Editor's note: Fifty years ago this month, President Lyndon B. Johnson signed a law to give American seniors something they had never before had - guaranteed access to affordable health care. We asked the health-policy experts who write for the Field Clinic blog at Philly.com for their thoughts on Medicare at 50, especially as pressures grow to privatize this popular program further.

Efficiency vs. innovation

Medicare is often touted as a government-run single-payer insurance system, a model that some would extend to all health coverage. But it isn't. An indispensable partnership with private insurance companies was baked into the program's core, and it has grown relentlessly over the years.

Invisible to many beneficiaries, yet crucially important, are companies that process claims and make many coverage decisions. More visible are companies that offer Medicare-supplement policies to cover the program's often-hefty deductibles and co-payments and a wider range of services.

Since the 1980s, private insurers have played an even more direct role by offering managed-care plans that beneficiaries can select in lieu of traditional Medicare coverage. The option is now called Medicare Advantage, and it attracts more than 30 percent of beneficiaries. That means that almost one-third of Medicare is run as a voucher system for privatized coverage, and the other two-thirds depends heavily on private companies for administrative support.

Some politicians want to privatize Medicare even further by placing all beneficiaries in private managed-care plans.

Supporters point to greater incentives for innovation and experimentation in private markets than in government-run systems.

But traditional Medicare is estimated to spend about 2 percent on administrative overhead. The rate for private insurers is estimated at closer to 17 percent. That's right: When it comes to providing health insurance, the government is actually more efficient than the private sector.

It is the balance of government and private roles that keeps Medicare running so effectively. Further privatization might bring some benefits, but only if it is implemented with great care.

Robert I. Field, professor of law and health management and policy, Drexel University

Private doesn't mean patient-centered

Rather than deliver savings to the Medicare system, Medicare Advantage actually became a drain on it, costing 13 percent more per enrollee. This is especially surprising, given that Medicare Advantage plans, through benefit designs, marketing, and extra perks like gym memberships tend to attract and retain healthier enrollees who should be cheaper to cover, not more expensive.

The Affordable Care Act does a lot to strengthen Medicare, starting with ending the overpayments to Medicare Advantage plans and seeing that these insurers, like others, put at least 80 percent of enrollees' premium dollars toward medical care, rather than administration, marketing, and overhead. The law also incentivizes greater coordination between hospitals, insurers, and providers through Accountable Care Organizations.

That's the direction we should be moving: toward savings that are achieved through better care that's coordinated and patient-centered, and addresses the challenges patients face once they return home. Privatization - especially when it's forced upon vulnerable populations like seniors living on fixed incomes, often with multiple, chronic health conditions - doesn't lower costs, it simply shifts the risk onto those who can least afford it.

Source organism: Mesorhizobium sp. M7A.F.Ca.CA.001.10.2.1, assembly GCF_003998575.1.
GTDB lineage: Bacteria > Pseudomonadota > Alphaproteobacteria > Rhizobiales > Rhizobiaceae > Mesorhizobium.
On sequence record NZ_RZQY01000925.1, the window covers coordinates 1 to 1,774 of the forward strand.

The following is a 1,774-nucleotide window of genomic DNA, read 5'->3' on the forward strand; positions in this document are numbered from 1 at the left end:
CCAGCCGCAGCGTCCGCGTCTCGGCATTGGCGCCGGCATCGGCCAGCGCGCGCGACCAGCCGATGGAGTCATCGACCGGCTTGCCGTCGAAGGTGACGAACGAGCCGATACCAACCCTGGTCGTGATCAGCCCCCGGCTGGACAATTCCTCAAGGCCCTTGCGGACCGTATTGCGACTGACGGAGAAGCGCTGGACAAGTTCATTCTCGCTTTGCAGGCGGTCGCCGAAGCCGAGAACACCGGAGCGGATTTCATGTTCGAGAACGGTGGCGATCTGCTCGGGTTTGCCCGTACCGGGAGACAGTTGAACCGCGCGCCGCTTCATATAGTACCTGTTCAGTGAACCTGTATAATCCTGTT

Antoinette Kraus, director, Pennsylvania Health Access Network

Not what the law's creators imagined

When Medicare was first passed in 1965 and implemented in 1966, it was designed to be similar to Social Security. It was not intended to interfere in the spending relationship between patients and providers of health care, any more than Social Security was intended to interfere in the spending relationship between older people and grocers, gas stations, or landlords.

How much has changed in 50 years!

Government has assumed the role as major buyer and controller of medical care for most seniors and is about to embark in an even more directed relationship as traditional Medicare moves into Accountable Care Organizations with monitoring of quality and outcomes. Nearly a third of seniors have chosen to transfer their Medicare fiscal benefit, in a voucherlike arrangement, to the purchase of private managed-care Medicare Advantage plans that definitely do come between the patient and the provider, but in return offer what many think is a better financial deal.

Had this future been apparent in 1965, my guess is that both supporters and opponents of the Medicare legislation would have been surprised. They might well still have gone ahead, but the discourse then and now would have been very different.

Mark Pauly, professor
of health care management,
Wharton School

Law of unintended consequences

The implementation of Medicare legislation allowed physicians to make much more money than they ever imagined. This is especially true for the procedural specialists.

New categories of workers including coding and insurance specialists were needed. There was a loosening of the doctor-patient relationships with government involvement.

Although Medicare allowed more people to receive health insurance and health care, there is not much evidence that it improved the quality of care. Doctors were paid for quantity rather than quality. Our goal for the next 50 years should be to develop new payment systems and improve the quality of care.

Paula L. Stillman,
MD, MBA